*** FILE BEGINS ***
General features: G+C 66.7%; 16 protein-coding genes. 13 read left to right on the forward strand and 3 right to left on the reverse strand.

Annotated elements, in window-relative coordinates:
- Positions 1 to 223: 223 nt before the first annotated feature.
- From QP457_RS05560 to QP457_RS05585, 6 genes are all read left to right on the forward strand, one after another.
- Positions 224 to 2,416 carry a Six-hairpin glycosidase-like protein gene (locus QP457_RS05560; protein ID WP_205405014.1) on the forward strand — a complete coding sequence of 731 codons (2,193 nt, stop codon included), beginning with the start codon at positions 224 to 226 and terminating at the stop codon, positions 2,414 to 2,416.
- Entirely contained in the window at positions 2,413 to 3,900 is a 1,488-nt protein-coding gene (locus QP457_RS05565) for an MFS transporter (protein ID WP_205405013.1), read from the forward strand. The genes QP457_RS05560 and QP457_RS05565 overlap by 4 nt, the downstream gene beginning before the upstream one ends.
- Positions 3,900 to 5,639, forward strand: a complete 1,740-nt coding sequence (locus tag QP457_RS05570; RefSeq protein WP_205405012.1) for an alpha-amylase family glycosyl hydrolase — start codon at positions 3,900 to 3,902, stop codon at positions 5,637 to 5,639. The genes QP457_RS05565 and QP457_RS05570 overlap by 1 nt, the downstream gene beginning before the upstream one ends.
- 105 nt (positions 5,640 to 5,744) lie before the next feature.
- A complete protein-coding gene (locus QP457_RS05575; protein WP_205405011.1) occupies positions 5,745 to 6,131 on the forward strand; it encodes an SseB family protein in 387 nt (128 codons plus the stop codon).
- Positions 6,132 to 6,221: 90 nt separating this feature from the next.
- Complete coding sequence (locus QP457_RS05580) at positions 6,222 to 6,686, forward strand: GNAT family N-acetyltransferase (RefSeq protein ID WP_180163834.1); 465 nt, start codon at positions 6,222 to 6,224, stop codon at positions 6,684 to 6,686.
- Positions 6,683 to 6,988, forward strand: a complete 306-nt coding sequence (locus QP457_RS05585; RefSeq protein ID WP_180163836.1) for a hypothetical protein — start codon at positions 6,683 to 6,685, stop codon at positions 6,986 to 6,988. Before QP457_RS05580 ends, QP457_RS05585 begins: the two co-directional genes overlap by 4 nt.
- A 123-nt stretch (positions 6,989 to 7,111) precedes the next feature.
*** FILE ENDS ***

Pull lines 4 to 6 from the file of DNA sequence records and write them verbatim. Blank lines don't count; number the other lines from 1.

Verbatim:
- From QP457_RS05560 to QP457_RS05585, 6 genes are all read left to right on the forward strand, one after another.
- Positions 224 to 2,416 carry a Six-hairpin glycosidase-like protein gene (locus QP457_RS05560; protein ID WP_205405014.1) on the forward strand — a complete coding sequence of 731 codons (2,193 nt, stop codon included), beginning with the start codon at positions 224 to 226 and terminating at the stop codon, positions 2,414 to 2,416.
- Entirely contained in the window at positions 2,413 to 3,900 is a 1,488-nt protein-coding gene (locus QP457_RS05565) for an MFS transporter (protein ID WP_205405013.1), read from the forward strand. The genes QP457_RS05560 and QP457_RS05565 overlap by 4 nt, the downstream gene beginning before the upstream one ends.